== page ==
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‘Vertigo’: Another chance to judge its greatness


Times are changing. But for the moment, Alfred Hitchcock is still considered one of the great 20th-century filmmakers — despite his questionable attitudes toward women, both on the set and off.

The two most recent biopics of Hitchcock, "Hitchcock" and "The Girl," both released in 2012, don't show the director in the most favorable light — to say the least. That said, few filmmakers influenced the course of world cinema more than Hitchcock did.

"Vertigo," Hitchcock's 1958 suspense film starring James Stewart and Kim Novak, is a case in point. It's man's story, that of the policeman played by Stewart and his relationship — more likely obsession — for the mysterious woman (actually women) played by Novak. While Novak puts in a powerful performance, she is basically a femme-fatale prop.

Even so, "Vertigo" is considered one of the century's best films. In its 10th Anniversary edition of its 100 Greatest Films of All Time, the American Film Institute ranked "Vertigo" at No. 9 — just behind "Schindler's List" and just ahead of "The Wizard of Oz."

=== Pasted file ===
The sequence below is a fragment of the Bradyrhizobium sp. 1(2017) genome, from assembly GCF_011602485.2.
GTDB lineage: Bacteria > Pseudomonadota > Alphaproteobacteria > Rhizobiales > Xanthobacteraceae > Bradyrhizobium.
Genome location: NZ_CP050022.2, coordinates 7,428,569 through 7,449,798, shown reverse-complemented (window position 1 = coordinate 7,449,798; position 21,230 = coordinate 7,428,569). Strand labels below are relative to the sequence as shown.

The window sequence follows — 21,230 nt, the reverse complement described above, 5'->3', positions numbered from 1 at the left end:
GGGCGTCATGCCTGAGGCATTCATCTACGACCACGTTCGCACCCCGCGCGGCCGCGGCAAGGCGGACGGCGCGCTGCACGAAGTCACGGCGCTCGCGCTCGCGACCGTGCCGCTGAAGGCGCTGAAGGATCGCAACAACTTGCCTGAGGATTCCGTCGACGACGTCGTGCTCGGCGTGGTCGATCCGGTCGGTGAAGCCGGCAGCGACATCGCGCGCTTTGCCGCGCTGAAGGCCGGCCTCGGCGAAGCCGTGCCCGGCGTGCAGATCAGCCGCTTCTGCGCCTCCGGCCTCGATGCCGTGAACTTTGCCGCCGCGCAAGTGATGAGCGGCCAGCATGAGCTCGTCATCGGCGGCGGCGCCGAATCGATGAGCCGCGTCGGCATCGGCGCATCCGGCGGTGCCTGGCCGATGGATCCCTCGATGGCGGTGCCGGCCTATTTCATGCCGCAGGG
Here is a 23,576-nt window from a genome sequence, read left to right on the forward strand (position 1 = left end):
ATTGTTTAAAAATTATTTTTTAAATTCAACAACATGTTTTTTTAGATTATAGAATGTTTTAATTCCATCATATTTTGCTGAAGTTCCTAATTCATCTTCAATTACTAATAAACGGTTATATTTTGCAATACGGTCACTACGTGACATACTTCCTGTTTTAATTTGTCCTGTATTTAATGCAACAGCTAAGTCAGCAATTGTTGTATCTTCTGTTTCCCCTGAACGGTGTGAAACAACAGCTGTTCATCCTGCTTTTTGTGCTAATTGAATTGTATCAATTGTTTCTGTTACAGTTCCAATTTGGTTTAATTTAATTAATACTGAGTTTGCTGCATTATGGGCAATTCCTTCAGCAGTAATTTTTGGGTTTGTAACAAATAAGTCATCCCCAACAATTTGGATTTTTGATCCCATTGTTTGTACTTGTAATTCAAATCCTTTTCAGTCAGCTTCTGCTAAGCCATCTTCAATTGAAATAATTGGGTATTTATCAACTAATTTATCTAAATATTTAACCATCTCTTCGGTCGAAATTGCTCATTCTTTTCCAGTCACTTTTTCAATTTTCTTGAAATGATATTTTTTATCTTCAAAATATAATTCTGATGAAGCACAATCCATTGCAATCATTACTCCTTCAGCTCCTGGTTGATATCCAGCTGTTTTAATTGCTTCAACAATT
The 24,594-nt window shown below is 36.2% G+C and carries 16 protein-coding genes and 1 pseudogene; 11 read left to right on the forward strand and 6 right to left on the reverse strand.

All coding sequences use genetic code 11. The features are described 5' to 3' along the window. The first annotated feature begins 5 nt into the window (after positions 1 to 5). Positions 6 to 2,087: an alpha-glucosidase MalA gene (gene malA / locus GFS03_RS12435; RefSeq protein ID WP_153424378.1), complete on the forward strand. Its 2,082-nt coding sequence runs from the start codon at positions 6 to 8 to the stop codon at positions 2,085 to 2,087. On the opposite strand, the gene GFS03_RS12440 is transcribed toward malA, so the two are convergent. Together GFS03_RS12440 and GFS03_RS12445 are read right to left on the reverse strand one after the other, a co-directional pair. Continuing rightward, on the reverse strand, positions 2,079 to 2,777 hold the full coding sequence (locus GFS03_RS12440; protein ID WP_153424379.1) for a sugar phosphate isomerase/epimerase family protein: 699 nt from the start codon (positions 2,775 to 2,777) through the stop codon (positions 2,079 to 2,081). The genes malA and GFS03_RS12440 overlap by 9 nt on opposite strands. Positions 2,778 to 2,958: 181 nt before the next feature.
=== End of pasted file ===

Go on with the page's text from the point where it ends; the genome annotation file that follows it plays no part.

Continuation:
The late Roger Ebert explained why, in his opinion, this is so. "There is another element, rarely commented on, that makes 'Vertigo' a great film," he wrote. "From the moment we are let in on the secret, the movie is equally about Judy: her pain, her loss, the trap she's in. Hitchcock so cleverly manipulates the story that when the two characters climb up that mission tower, we identify with both of them, and fear for both of them, and in a way Judy is less guilty than Scottie."

Intrigued? Puzzled? Well, even if you've already seen "Vertigo," Fathom Events is giving you another opportunity to see the film in a new light. The film will play in a 60th-anniversary showing at 2 and 7 p.m. on March 18 and 21 at both Regal Cinemas' Northtown Mall and Riverstone Stadium theaters.

Time to see how well greatness holds up. And whether it makes a difference.

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